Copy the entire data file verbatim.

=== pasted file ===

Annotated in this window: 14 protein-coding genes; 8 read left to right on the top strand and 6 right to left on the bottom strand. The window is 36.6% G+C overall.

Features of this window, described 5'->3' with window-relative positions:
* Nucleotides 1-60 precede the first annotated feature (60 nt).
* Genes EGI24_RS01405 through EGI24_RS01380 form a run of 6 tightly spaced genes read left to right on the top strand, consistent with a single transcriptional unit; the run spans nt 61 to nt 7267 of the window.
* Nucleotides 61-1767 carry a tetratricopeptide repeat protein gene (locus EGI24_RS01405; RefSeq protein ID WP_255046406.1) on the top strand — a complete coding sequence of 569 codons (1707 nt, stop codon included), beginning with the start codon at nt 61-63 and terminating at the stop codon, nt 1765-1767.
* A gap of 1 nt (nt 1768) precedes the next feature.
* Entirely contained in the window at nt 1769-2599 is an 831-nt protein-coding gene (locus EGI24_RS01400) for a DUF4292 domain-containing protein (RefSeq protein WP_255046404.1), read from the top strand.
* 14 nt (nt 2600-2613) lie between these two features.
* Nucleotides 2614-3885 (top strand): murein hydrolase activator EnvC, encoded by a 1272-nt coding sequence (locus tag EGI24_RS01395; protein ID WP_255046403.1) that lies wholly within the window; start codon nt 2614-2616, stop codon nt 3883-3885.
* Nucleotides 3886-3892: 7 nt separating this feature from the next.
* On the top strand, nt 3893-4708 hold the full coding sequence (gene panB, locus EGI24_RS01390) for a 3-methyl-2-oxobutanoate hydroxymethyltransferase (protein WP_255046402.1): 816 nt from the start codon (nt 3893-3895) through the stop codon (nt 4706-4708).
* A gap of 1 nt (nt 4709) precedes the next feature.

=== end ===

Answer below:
Annotated in this window: 14 protein-coding genes; 8 read left to right on the top strand and 6 right to left on the bottom strand. The window is 36.6% G+C overall.

Features of this window, described 5'->3' with window-relative positions:
* Nucleotides 1-60 precede the first annotated feature (60 nt).
* Genes EGI24_RS01405 through EGI24_RS01380 form a run of 6 tightly spaced genes read left to right on the top strand, consistent with a single transcriptional unit; the run spans nt 61 to nt 7267 of the window.
* Nucleotides 61-1767 carry a tetratricopeptide repeat protein gene (locus EGI24_RS01405; RefSeq protein ID WP_255046406.1) on the top strand — a complete coding sequence of 569 codons (1707 nt, stop codon included), beginning with the start codon at nt 61-63 and terminating at the stop codon, nt 1765-1767.
* A gap of 1 nt (nt 1768) precedes the next feature.
* Entirely contained in the window at nt 1769-2599 is an 831-nt protein-coding gene (locus EGI24_RS01400) for a DUF4292 domain-containing protein (RefSeq protein WP_255046404.1), read from the top strand.
* 14 nt (nt 2600-2613) lie between these two features.
* Nucleotides 2614-3885 (top strand): murein hydrolase activator EnvC, encoded by a 1272-nt coding sequence (locus tag EGI24_RS01395; protein ID WP_255046403.1) that lies wholly within the window; start codon nt 2614-2616, stop codon nt 3883-3885.
* Nucleotides 3886-3892: 7 nt separating this feature from the next.
* On the top strand, nt 3893-4708 hold the full coding sequence (gene panB, locus EGI24_RS01390) for a 3-methyl-2-oxobutanoate hydroxymethyltransferase (protein WP_255046402.1): 816 nt from the start codon (nt 3893-3895) through the stop codon (nt 4706-4708).
* A gap of 1 nt (nt 4709) precedes the next feature.